Starlings are dark brown or black iridescent birds with a sheen that shows up when the light hits them just right. Their dark feathers are lightly mottled in a beigey-brown. Males and females look quite similar to one another. 

Unfortunately, these European blackbirds also have a reputation for being total troublemakers! 

While they may be attractive, their behavior causes a lot of problems. They are typically considered nuisance birds, especially when gathering in enormous flocks outside of breeding season. 

Their status as a pest is part of why the Migratory Bird Treaty Act does not protect them. After being introduced into North America in the 1890s, they spread quickly throughout the continent. 

Starlings are tenacious and adapt to their surroundings. Unfortunately, they are incredibly aggressive, and they often out-compete other birds in the area. They are harmful to Arizona’s songbird population, and many Arizonans prefer to deter them from invading their property. 

Brown-Headed Cowbird

 Brown-Headed Cowbird

  • Scientific Name: Molothrus after
  • Length: 16–22 centimeters (6.3–8.7 inches) 
  • Weight: 30–60 grams (1.1–2.1 ounces)
  • Wingspan: 36 centimeters (14 inches)

Brown-headed cowbirds are small, with finch-shaped heads. This chunky blackbird is smaller than the average Icterid. Males are iridescent black, and females are a dullish-grey color with slight streaking on the belly. Both have brown heads.

If you’ve heard of Brown-headed cowbirds before, it is likely for their unique trait: instead of raising their own young, female cowbirds practice “brood parasitism” and lay their eggs in other birds’ nests. The unsuspecting birds then raise the baby cowbird to adulthood as their own, saving the cowbirds the time and energy building nests.

This behavior evolved as a way to survive high nest predation rates. Although cowbirds likely used to build their own nests, they are now such excellent brood parasites that nest-building is a relic of the past. 

Brown-headed cowbirds lay more eggs throughout the breeding season than most other birds on this list. They will lay, on average, one egg in about 40 different nests each year!

Only about 3% of these eggs will hatch and survive to adulthood. 

Bronzed Cowbirds

Bronzed Cowbirds

  • Scientific Name: Molothrus aeneus
  • Length: 16–22 centimeters (6.3–8.7 inches)
  • Weight: 30–60 grams (1.1–2.1 ounces)
  • Wingspan: 36 centimeters (14 inches)

Bronzed cowbirds look similar to Brown-headed cowbirds, but they have longer bills and shorter tails. Males and females alike have orange-ish eyes, although male Bronzed cowbirds develop red eyes during mating season. Females have dull black feathers, whereas males have a bit more sheen.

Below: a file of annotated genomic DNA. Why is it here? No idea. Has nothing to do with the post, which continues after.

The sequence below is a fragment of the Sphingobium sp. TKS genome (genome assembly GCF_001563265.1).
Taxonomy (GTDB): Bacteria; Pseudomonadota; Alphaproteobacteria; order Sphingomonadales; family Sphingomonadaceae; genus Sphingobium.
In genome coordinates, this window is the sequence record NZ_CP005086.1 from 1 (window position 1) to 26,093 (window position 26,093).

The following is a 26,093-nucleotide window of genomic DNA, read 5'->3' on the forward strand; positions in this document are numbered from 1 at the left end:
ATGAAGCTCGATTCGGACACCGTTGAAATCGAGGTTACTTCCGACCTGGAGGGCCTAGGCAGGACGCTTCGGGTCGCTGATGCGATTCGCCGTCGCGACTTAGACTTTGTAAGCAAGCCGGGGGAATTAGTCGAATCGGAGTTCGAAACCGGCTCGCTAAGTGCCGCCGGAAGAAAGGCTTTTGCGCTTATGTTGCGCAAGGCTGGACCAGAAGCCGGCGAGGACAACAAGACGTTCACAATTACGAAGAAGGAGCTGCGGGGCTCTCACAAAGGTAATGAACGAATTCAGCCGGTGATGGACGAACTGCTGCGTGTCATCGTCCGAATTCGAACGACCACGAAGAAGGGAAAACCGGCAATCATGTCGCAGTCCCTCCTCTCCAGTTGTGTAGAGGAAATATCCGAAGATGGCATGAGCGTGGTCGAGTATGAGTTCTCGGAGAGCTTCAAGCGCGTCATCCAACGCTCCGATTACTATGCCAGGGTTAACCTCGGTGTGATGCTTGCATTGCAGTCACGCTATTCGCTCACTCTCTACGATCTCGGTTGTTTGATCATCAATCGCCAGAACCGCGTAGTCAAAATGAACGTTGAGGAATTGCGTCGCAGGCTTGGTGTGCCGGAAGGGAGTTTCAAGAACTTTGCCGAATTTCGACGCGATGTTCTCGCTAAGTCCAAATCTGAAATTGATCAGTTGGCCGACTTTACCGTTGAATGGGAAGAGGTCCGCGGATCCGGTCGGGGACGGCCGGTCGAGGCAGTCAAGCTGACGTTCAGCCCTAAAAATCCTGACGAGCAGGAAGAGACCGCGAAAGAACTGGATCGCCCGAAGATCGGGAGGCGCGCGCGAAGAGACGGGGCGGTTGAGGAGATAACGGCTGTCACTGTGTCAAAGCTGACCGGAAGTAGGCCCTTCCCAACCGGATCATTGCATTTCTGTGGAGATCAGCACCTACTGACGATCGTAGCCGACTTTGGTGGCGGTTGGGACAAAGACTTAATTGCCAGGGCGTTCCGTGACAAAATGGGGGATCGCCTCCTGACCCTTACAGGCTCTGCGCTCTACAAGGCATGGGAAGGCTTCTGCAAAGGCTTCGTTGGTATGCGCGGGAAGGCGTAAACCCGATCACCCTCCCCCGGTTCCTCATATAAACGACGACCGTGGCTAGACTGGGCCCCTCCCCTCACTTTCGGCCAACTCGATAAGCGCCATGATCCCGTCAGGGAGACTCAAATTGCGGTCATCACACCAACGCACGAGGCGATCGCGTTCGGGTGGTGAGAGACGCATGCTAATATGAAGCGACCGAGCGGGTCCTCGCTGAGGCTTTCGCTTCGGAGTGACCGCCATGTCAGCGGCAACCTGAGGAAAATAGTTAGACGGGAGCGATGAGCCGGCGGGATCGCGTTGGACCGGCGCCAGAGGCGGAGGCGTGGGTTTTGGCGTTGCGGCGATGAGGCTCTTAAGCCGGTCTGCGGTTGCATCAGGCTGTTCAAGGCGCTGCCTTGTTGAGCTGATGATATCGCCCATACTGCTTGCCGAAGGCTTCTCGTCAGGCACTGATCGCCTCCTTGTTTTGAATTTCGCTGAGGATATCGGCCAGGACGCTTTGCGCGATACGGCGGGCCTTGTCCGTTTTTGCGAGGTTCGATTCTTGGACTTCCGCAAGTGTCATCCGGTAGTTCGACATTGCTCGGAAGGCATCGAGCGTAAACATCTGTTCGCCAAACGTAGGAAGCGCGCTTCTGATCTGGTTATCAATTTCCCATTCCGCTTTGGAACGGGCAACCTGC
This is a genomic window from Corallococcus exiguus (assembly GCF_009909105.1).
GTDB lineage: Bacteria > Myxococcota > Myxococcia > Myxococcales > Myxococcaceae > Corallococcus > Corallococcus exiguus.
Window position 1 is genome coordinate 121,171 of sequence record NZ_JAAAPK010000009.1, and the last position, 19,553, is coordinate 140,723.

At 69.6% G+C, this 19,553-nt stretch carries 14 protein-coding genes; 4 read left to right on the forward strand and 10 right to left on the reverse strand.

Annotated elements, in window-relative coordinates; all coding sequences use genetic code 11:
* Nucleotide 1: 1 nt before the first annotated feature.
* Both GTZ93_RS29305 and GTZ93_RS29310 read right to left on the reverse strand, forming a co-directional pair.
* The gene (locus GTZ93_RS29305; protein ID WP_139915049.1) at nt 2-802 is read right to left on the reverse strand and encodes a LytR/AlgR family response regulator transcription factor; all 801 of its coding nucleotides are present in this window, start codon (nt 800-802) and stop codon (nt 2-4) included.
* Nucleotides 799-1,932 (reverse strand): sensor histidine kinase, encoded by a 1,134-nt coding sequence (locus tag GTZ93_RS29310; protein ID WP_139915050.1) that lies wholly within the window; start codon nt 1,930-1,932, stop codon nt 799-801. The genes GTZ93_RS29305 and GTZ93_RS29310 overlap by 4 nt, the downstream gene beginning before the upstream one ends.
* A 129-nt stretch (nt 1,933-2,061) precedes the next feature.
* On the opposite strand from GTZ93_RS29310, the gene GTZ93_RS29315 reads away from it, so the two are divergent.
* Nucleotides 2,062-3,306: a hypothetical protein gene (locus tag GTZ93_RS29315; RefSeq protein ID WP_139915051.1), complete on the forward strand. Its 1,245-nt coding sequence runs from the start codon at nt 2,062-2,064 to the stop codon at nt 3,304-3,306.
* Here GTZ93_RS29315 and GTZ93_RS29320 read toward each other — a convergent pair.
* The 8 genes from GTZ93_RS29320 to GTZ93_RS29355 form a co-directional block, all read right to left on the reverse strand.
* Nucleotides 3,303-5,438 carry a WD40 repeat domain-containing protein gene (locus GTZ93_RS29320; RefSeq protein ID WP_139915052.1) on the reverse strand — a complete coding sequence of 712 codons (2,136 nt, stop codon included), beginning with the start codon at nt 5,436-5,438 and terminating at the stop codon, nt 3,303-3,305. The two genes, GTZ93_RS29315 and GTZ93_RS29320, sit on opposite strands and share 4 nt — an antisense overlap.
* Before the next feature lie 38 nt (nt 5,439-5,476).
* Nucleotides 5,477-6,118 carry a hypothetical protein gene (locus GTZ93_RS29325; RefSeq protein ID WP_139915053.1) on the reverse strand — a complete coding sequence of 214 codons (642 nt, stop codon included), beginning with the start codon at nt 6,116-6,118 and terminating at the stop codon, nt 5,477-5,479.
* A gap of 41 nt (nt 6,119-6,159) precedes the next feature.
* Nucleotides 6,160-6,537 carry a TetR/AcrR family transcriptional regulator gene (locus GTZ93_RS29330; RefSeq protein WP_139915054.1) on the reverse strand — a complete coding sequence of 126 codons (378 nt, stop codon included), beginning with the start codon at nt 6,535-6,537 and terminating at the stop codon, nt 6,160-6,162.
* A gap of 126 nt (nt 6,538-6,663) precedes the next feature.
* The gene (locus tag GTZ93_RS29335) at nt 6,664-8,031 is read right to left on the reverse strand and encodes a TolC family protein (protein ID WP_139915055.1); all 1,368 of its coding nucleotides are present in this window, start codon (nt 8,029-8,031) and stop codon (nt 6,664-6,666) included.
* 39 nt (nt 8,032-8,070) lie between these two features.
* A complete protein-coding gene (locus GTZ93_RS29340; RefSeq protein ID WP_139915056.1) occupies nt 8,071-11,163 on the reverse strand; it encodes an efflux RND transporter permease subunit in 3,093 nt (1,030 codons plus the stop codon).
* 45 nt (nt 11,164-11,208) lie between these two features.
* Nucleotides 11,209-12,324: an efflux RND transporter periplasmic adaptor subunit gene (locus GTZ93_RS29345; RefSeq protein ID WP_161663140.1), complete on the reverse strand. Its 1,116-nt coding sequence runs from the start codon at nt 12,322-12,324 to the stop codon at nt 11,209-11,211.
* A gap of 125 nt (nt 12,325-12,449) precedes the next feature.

Like Brown-headed cowbirds, Bronzed cowbirds are another nest parasite. Their presence in Arizona has had a negative impact on other local birds, especially Hooded orioles. 

Great-Tailed Grackle

Great-Tailed Grackle

  • Scientific Name: Quiscalus mexicanus
  • Length: 38-46 centimeters (15-18 inches)
  • Weight: 203-265 grams (7.2-9.3 ounces)
  • Wingspan: 48-58 centimeters (18.9-22.8 inches)

Male Great-tailed grackles are all black, and their feathers boast an iridescent sheen. They also have beautiful yellow eyes. Females are dark brown, with buff throats and a stripe above their eyes. 

These birds have seriously impressive tails! Oversized compared to the rest of the body, the tail is flashy and attention-grabbing. 

These brash blackbirds also have a complex song that hits many different notes. You will hear these songs when these grackles gather in very large flocks. During courtship, males find a perch out in the open and fluff their feathers to look larger. They flutter their wings and tail while they show off their call. 

These loud, social birds will also intimidate other males by pointing their bills to the sky. 

You can commonly find them living near people in parks, farms, and neighborhood backyards.

Orchard Oriole

Orchard Oriole

  • Scientific Name: Icterus spurius
  • Length: 15-18 centimeters (5.9-7.1 inches)
  • Weight: 16-28 grams (0.6-1.0 ounce)
  • Wingspan: 25 centimeters (9.8 inches)

Orchard orioles are the smallest birds in the Icteridae family. 

Male Orchard orioles’ heads and throats are black, and they have a patch at the bend of their wings that has a reddish-colored patch. Females are more green-yellow, and they have two bars on their darker wings. 

These little orioles are found throughout the Midwest and the South and in Mexico and Central America. You can spot them in Arkansas throughout the breeding season.